A partial solar eclipse of up to 52 percent was seen in Ho Chi Minh City early on Wednesday morning, lasting for approximately two hours.
The solar eclipse began at 6:35 am, reached its peak of 52 percent at exactly 7:34 am, and ended at 8:35 am.
Solar eclipses occur when the Moon passes between the Sun and Earth, fully or partially blocking the Sun, and can happen only at new moon, when the Sun and the Moon are in alignment. In partial eclipses, only part of the Sun is obscured.
The weather in Ho Chi Minh City this morning was ideal for solar eclipse observation, producing a clear and cloudless sky.
Astronomy and photography enthusiasts flocked to high grounds in District 1, District 2 and District 7 to observe the rare phenomenon, joined by the media and curious passers-by.
Astronomy and photography enthusiasts gather on the bank of the Saigon River in District 1 to observe and take photos of the partial solar eclipse in Ho Chi Minh City, March 9, 2016. Photo: Tuoi Tre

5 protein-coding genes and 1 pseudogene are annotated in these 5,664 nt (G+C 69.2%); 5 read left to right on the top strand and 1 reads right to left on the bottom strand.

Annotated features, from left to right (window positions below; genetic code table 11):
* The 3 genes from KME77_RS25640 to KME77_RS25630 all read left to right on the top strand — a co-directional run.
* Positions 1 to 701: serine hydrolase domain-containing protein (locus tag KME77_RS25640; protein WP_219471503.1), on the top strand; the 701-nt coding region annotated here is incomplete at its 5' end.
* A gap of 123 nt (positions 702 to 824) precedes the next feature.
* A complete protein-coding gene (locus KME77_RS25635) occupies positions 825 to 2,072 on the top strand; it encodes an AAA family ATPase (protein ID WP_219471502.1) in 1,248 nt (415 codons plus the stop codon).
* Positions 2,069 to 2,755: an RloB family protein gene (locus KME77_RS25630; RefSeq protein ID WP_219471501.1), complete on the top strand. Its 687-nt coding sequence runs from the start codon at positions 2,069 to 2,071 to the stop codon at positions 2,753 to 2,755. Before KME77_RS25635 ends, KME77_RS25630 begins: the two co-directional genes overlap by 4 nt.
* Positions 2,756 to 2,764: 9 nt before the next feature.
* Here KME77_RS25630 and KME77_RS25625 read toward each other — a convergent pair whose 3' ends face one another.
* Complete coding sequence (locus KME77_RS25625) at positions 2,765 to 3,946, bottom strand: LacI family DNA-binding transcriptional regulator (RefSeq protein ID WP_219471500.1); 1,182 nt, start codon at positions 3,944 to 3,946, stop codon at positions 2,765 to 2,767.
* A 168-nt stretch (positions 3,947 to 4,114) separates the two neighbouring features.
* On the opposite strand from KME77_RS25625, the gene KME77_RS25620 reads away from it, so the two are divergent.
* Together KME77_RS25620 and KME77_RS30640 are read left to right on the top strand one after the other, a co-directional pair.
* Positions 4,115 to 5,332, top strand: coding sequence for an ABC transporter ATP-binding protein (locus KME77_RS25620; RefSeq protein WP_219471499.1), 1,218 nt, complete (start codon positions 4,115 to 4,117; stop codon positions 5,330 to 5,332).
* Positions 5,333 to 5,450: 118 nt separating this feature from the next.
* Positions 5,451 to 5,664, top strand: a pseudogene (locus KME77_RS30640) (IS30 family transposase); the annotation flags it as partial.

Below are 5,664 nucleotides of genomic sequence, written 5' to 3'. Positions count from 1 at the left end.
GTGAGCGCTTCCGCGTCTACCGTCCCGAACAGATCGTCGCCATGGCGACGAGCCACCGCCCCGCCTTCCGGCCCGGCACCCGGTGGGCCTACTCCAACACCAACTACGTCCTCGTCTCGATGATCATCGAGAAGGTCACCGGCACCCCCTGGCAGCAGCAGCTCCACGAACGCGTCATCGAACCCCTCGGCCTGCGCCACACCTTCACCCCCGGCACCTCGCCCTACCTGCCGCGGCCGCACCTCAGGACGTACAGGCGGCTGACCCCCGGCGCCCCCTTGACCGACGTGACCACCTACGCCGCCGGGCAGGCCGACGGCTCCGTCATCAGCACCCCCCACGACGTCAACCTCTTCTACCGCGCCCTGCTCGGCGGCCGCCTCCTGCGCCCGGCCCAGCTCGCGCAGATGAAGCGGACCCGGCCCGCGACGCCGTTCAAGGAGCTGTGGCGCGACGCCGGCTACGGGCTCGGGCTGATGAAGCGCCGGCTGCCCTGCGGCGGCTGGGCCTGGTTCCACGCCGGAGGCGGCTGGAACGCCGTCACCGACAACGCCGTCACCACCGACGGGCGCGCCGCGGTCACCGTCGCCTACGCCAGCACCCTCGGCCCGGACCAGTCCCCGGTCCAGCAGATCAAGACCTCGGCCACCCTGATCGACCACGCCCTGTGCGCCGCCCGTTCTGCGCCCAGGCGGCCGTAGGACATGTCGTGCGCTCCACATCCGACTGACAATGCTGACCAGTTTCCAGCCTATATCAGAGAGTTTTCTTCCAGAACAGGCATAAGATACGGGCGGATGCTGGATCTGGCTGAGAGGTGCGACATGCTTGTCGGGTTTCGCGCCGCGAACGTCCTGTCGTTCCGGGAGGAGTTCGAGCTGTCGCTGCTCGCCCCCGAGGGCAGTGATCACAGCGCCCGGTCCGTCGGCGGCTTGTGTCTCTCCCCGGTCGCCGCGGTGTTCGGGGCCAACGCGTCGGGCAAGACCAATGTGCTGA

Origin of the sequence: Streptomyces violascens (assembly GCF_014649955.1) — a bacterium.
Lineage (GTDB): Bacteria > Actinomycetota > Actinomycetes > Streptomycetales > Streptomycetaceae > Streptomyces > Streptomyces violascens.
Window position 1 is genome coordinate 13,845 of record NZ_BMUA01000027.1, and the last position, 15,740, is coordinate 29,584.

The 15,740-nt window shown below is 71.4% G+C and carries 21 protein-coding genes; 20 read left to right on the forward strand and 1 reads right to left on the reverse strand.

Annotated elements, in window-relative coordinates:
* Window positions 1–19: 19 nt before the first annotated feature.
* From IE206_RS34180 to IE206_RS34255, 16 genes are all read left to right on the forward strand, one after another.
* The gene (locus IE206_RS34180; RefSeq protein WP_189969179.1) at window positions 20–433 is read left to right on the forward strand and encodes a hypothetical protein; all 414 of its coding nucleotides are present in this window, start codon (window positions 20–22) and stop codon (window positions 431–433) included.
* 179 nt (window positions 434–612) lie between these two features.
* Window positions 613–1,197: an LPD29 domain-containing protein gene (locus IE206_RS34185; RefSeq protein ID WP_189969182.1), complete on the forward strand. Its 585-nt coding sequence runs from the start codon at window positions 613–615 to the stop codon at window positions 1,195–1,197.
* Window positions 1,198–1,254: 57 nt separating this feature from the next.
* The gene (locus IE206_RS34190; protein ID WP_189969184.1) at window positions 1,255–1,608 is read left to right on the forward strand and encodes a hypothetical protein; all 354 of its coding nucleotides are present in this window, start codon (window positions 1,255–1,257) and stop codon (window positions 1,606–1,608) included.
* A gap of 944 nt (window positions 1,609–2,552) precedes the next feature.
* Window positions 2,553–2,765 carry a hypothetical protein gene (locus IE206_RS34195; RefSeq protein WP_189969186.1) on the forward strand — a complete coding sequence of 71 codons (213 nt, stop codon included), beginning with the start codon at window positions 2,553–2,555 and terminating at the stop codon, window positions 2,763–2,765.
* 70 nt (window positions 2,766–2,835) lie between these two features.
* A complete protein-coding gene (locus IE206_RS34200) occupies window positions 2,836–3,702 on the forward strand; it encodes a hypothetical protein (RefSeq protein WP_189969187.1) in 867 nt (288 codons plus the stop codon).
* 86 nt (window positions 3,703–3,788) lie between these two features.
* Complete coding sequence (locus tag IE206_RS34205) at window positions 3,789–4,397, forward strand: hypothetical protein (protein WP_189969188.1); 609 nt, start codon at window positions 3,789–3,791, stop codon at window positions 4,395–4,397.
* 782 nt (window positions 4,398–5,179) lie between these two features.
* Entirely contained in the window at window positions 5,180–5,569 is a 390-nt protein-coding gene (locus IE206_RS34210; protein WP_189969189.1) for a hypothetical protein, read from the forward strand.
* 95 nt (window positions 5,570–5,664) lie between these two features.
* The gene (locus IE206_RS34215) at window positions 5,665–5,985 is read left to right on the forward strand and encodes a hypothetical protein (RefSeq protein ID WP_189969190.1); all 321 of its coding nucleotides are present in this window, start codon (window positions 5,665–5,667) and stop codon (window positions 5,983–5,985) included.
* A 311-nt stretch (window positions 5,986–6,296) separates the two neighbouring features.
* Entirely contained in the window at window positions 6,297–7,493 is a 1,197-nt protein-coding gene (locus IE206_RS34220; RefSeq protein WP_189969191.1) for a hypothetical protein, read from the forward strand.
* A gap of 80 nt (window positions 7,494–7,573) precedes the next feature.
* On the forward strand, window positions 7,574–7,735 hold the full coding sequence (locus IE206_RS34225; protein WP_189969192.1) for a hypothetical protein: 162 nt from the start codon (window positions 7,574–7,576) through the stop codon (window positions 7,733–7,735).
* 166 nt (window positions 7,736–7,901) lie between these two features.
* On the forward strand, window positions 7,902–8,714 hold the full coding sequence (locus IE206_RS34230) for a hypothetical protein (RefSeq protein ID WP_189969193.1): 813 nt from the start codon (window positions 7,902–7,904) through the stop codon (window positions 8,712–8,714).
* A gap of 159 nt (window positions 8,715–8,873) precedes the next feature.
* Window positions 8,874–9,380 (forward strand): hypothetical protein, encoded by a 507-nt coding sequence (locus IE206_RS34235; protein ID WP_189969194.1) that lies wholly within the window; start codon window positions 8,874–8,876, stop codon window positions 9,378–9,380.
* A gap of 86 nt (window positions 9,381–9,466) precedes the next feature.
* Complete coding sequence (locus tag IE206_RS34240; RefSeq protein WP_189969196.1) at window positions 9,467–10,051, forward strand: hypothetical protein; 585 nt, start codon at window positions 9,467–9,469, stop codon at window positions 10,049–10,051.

The partial solar eclipse was the fullest observable solar event in Ho Chi Minh City since the total solar eclipse on October 24, 1995.
Apart from Vietnam, the partial solar eclipse was also visible across the Pacific Ocean, parts of Australia, and in Southern and Eastern Asia, while a total solar eclipse could be seen from parts of Indonesia, according to the National Aeronautics and Space Administration (NASA).
Have a look at some photos of the eclipse taken by Tuoi Tre’s reporters:
A partial solar eclipse as observed at 6:50 am in Ho Chi Minh City on March 9, 2016. Photo: Tuoi Tre
The peak of the eclipse as observed at 7:34 am in Ho Chi Minh City on March 9, 2016. Photo: Tuoi Tre
The partial solar eclipse is seen ‘retreating’ after reaching its peak in Ho Chi Minh City on March 9, 2016. Photo: Tuoi Tre
The partial solar eclipse ended at 8:35 am in Ho Chi Minh City on March 9, 2016. Photo: Tuoi Tre